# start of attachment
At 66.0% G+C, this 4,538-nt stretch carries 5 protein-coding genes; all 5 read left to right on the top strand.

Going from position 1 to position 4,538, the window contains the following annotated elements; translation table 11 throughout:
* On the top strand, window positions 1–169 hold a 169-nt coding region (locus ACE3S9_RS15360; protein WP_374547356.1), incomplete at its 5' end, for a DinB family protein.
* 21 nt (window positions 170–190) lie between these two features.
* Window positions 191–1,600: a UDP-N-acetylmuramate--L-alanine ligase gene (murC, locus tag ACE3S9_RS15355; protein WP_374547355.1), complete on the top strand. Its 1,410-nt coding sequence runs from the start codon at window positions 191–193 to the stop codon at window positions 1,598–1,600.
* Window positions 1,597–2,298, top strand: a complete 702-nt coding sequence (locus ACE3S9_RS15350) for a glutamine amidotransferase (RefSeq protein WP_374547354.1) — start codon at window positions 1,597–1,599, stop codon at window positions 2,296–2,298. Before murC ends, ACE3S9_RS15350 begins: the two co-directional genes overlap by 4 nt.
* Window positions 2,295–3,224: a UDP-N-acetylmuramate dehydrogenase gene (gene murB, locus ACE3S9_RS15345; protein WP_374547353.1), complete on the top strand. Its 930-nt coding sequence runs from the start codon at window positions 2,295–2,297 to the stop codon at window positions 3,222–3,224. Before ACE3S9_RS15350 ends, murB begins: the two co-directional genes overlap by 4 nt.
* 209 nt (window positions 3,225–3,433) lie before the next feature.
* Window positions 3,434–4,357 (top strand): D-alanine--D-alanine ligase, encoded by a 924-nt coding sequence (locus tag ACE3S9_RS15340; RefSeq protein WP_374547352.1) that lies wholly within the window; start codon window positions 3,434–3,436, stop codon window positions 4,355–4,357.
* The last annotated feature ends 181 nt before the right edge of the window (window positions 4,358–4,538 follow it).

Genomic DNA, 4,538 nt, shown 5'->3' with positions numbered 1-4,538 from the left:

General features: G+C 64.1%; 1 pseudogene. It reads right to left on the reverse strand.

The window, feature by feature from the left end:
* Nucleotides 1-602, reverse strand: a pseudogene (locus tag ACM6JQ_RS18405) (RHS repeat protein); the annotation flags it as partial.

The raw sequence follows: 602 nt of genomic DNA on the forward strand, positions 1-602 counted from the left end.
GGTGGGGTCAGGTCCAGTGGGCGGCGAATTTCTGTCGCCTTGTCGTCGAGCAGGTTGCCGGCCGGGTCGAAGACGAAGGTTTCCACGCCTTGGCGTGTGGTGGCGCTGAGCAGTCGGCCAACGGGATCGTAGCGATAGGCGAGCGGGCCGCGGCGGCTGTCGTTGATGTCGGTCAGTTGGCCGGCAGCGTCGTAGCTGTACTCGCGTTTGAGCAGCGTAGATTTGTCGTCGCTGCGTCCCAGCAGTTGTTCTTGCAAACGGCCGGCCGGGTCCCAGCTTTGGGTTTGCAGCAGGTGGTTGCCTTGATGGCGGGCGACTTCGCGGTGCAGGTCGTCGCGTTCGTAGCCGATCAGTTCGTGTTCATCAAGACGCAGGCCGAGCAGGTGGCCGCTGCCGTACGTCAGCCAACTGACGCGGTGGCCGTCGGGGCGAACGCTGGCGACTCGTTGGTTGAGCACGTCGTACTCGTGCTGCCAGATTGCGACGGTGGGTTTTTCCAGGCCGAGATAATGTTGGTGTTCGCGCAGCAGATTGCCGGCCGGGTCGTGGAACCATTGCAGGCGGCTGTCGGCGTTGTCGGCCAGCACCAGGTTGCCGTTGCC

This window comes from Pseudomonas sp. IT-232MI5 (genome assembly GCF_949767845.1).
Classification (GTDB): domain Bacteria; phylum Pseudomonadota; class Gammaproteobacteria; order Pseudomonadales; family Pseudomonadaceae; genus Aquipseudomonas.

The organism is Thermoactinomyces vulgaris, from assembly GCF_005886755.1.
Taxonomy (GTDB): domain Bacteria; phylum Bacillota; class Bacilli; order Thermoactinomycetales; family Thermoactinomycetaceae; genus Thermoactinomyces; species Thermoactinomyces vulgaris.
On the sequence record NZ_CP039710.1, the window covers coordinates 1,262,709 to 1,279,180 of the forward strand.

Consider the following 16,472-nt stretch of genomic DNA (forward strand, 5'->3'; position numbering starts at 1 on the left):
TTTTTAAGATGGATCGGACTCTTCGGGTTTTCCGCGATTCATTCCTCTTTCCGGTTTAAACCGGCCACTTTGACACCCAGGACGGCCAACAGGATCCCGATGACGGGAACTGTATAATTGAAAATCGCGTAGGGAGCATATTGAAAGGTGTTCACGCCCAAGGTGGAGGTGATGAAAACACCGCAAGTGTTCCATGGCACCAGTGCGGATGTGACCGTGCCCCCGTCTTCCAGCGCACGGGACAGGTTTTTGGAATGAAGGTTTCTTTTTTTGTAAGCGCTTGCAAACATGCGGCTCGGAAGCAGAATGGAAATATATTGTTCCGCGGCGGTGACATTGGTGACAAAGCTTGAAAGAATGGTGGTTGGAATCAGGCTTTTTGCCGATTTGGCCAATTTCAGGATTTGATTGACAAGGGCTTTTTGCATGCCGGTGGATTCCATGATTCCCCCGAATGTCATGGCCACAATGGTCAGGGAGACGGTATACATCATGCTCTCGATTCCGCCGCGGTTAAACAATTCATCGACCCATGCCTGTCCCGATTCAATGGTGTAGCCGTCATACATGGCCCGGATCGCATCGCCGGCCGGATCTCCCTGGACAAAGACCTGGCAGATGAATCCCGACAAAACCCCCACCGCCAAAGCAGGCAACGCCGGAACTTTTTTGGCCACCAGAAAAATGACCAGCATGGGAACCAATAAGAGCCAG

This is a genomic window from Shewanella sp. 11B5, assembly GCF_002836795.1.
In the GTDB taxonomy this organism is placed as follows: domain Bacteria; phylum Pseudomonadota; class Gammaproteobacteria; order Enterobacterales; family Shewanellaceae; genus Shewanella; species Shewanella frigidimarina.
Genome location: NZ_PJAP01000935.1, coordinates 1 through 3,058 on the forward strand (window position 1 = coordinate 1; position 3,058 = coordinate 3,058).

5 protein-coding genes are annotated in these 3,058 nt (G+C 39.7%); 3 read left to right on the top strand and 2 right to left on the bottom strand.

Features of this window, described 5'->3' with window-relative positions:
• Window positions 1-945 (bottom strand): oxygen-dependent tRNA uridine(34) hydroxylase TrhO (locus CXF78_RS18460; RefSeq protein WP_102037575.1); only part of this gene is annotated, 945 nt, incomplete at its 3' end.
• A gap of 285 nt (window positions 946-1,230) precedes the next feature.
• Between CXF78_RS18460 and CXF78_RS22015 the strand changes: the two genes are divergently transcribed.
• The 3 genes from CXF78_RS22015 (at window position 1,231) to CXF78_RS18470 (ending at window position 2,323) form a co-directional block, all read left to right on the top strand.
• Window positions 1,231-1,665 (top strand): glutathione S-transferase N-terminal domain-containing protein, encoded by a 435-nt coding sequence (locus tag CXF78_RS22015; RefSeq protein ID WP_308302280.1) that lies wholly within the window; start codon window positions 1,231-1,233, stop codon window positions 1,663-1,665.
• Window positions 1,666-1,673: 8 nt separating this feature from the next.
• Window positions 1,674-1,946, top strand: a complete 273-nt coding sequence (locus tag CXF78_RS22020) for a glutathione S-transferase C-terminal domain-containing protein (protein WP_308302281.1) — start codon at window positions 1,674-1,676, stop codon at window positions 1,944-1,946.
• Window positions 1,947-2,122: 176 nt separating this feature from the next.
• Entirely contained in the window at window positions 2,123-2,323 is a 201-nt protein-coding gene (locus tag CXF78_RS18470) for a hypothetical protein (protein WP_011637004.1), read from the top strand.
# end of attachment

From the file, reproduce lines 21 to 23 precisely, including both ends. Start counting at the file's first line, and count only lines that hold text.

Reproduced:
On the sequence record NZ_CP039710.1, the window covers coordinates 1,262,709 to 1,279,180 of the forward strand.

Consider the following 16,472-nt stretch of genomic DNA (forward strand, 5'->3'; position numbering starts at 1 on the left):
TTTTTAAGATGGATCGGACTCTTCGGGTTTTCCGCGATTCATTCCTCTTTCCGGTTTAAACCGGCCACTTTGACACCCAGGACGGCCAACAGGATCCCGATGACGGGAACTGTATAATTGAAAATCGCGTAGGGAGCATATTGAAAGGTGTTCACGCCCAAGGTGGAGGTGATGAAAACACCGCAAGTGTTCCATGGCACCAGTGCGGATGTGACCGTGCCCCCGTCTTCCAGCGCACGGGACAGGTTTTTGGAATGAAGGTTTCTTTTTTTGTAAGCGCTTGCAAACATGCGGCTCGGAAGCAGAATGGAAATATATTGTTCCGCGGCGGTGACATTGGTGACAAAGCTTGAAAGAATGGTGGTTGGAATCAGGCTTTTTGCCGATTTGGCCAATTTCAGGATTTGATTGACAAGGGCTTTTTGCATGCCGGTGGATTCCATGATTCCCCCGAATGTCATGGCCACAATGGTCAGGGAGACGGTATACATCATGCTCTCGATTCCGCCGCGGTTAAACAATTCATCGACCCATGCCTGTCCCGATTCAATGGTGTAGCCGTCATACATGGCCCGGATCGCATCGCCGGCCGGATCTCCCTGGACAAAGACCTGGCAGATGAATCCCGACAAAACCCCCACCGCCAAAGCAGGCAACGCCGGAACTTTTTTGGCCACCAGAAAAATGACCAGCATGGGAACCAATAAGAGCCAG